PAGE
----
Arts & Culture

Five Minutes With: Susie Surkamer, former director of the S.C. Arts Commission

Susie Surkamer started her career in South Carolina as a dancer. She retired as the director of the state commission to support the arts.

Two years after leaving as chief of the S.C. Arts Commission, the Bluffton resident was honored this week with the McNair Award, given to those who have shown dedication to advancing the arts in the state.

Surkamer, who grew up in Virginia, came to the Palmetto State in 1974 as a dancer in residence with the commission. She moved into administration, advancing to the top post in 1994. She settled in Bluffton shortly after retiring.

Surkamer discusses the state of the arts.

Question. How did you end up in South Carolina?

Answer. I needed the job so I took it. It was only a nine-month job, and I thought I'd only be here for nine months and find something else. I loved the work, and I loved the state, and I stayed.

After several years and 150 performances, I decided I wanted to do something else. So I went into administration.

Q. What are you most proud of during your time with the commission?

A. The advancement of arts education, especially in certain times when money was tight and we were able to move it forward. South Carolina has more arts education than a lot of states. Also, we got some money in the last several years for an out-of-state foundation to work with individual artists to help them run their endeavors. Essentially, it helps them run it like a small business. We also did a lot of work to build the arts in our rural areas. Basically, no matter where you go, you can find something going on. You don't have to go to major cities to see the arts.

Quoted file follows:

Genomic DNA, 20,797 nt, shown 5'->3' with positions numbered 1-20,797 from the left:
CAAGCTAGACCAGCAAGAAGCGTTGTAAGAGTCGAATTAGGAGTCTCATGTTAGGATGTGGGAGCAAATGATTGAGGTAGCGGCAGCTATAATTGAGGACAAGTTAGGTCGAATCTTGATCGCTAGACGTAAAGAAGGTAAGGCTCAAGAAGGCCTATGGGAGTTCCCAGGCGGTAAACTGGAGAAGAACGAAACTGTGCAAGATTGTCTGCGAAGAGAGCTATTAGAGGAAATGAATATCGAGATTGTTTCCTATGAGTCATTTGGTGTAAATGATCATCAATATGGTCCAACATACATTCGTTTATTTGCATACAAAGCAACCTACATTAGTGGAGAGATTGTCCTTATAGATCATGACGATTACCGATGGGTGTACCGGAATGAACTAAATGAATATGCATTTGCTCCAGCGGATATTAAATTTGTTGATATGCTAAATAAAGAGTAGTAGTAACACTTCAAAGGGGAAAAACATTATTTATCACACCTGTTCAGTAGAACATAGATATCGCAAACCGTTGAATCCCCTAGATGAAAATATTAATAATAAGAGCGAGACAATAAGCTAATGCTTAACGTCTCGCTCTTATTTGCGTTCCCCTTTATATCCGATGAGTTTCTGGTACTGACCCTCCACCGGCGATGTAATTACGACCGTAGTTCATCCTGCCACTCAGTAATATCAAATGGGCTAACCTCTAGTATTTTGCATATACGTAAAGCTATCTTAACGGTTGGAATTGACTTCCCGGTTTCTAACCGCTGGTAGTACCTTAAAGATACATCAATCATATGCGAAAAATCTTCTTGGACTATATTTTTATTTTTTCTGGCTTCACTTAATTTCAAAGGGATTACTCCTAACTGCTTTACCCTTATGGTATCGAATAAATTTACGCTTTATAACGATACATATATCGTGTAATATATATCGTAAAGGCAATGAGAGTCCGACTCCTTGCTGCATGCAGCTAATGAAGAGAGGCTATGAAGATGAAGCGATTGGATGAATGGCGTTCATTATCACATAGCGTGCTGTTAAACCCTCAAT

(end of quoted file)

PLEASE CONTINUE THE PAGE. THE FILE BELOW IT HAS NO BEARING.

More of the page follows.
Q. How do artists or arts organizations cope in down economies?

A. Partner as often as you can. It may not be another arts group, it could be a business, it could be a nonprofit (organization). It stretches your resources, and it can lead to more innovative projects. Secondly, try to fundraise over all levels. There are a lot of businesses and people who aren't active. Sometimes what happens is an arts organization goes after a big company and overlooks some of the smaller businesses that might be willing to contribute. Thirdly, focus in on your essential services.

Q. What are the challenges facing the arts in the state now?

A. The economy is a big one. Some aspects of the political climate are another. In South Carolina, the arts have enjoyed bipartisan support. But cuts in state government are an issue, especially in trying to have resources in areas that are critically important. If you look to bring in jobs, you've got to have good schools, highways, amenities -- meaning something to do, like the arts. The arts is a very critical part in developing the economy in our state.